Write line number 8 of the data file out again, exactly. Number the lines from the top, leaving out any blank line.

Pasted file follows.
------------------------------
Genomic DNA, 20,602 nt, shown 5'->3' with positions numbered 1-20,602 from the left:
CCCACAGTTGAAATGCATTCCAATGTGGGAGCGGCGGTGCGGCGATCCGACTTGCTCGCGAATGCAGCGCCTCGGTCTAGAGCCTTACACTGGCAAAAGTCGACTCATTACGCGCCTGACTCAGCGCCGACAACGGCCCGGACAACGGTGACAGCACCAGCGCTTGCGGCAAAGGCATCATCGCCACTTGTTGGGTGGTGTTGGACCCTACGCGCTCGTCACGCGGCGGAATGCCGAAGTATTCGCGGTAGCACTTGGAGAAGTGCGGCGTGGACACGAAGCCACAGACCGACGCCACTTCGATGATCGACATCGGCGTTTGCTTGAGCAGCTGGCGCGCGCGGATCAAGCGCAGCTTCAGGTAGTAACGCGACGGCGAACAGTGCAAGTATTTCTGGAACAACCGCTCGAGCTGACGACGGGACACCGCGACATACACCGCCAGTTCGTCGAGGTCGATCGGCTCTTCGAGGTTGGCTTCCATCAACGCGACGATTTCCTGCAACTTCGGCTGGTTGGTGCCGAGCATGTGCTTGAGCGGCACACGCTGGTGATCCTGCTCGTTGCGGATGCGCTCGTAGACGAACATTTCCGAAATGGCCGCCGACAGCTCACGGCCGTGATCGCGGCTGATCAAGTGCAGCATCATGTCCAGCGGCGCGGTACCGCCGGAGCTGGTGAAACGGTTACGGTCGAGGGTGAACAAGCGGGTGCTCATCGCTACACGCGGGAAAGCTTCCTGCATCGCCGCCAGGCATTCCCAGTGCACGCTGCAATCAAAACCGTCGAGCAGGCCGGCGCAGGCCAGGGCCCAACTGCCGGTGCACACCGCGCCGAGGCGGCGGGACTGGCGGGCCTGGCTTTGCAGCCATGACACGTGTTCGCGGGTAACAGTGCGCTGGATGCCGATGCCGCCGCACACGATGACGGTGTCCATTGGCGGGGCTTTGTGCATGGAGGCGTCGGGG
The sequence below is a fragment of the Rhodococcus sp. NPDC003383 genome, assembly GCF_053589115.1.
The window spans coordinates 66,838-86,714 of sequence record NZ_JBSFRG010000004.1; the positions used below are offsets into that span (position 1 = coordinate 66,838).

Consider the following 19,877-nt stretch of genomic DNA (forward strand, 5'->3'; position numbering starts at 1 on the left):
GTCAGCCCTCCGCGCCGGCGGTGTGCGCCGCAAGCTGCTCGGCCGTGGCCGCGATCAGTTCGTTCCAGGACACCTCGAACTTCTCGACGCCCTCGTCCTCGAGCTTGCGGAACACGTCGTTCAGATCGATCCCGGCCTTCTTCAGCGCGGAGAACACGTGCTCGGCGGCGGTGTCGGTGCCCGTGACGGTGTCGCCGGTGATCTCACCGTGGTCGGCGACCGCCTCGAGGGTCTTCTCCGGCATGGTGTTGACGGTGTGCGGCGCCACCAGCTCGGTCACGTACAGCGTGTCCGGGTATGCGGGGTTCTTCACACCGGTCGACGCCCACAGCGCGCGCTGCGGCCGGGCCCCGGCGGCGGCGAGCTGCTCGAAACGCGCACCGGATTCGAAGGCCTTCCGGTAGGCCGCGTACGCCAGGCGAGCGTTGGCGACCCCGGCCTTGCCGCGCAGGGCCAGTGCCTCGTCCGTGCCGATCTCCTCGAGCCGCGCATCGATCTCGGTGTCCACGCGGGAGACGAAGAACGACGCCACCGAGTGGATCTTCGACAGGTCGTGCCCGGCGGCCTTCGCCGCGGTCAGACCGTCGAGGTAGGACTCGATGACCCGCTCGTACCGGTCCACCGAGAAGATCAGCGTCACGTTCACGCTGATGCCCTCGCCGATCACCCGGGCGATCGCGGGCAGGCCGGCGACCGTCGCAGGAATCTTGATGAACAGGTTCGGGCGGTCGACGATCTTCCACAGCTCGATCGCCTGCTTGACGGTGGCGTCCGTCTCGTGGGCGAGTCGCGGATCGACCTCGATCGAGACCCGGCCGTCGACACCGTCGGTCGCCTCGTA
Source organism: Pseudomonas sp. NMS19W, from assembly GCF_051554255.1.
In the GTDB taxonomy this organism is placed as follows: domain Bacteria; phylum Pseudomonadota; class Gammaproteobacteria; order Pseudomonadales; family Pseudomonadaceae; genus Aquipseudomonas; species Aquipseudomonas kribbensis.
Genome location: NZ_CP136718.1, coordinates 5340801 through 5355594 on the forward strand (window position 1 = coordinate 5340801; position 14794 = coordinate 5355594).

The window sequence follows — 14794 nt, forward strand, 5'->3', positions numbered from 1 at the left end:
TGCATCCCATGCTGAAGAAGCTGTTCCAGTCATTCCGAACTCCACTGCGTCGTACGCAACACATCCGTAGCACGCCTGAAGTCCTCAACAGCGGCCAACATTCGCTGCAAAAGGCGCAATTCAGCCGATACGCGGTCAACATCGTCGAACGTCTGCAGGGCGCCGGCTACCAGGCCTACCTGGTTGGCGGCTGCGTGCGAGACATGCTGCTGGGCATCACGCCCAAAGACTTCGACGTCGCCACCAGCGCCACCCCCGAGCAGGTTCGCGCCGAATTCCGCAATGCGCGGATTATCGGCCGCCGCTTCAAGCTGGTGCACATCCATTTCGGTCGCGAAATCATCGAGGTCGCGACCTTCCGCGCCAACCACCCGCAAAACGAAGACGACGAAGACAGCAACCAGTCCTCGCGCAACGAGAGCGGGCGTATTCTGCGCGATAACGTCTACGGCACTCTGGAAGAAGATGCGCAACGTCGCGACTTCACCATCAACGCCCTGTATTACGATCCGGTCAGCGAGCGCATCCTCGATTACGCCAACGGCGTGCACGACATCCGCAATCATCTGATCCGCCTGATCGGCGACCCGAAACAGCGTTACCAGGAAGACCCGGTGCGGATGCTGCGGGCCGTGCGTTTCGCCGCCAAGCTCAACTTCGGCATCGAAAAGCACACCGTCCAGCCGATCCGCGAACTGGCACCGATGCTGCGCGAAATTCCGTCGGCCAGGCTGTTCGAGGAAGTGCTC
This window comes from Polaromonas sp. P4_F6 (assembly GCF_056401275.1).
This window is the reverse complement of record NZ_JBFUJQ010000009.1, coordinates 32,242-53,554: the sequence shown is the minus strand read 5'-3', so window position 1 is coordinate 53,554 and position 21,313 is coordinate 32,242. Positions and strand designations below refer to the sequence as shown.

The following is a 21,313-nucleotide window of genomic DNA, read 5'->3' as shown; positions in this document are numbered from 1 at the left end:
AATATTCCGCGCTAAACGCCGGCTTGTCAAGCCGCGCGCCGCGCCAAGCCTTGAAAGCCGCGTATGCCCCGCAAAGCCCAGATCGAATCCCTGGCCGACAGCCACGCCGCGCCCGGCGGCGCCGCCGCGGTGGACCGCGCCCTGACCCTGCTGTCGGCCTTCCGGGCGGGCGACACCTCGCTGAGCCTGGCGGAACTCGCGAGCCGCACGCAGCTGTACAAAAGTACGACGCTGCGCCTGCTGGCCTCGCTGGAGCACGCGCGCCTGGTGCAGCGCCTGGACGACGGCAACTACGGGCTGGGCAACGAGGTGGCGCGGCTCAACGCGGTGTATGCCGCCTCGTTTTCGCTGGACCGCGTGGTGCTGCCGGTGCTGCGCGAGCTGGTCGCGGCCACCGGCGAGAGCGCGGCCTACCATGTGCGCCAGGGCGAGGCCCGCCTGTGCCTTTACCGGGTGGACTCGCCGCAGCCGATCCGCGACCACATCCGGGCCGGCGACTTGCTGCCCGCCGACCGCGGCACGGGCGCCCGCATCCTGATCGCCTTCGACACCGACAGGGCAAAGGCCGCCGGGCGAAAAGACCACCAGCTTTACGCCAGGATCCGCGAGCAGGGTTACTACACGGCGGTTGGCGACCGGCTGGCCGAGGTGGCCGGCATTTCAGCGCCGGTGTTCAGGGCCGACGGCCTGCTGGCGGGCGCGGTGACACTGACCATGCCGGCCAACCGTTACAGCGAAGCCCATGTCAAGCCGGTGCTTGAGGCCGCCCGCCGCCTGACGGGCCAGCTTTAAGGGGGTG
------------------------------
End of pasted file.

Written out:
In the GTDB taxonomy this organism is placed as follows: domain Bacteria; phylum Pseudomonadota; class Gammaproteobacteria; order Pseudomonadales; family Pseudomonadaceae; genus Aquipseudomonas; species Aquipseudomonas kribbensis.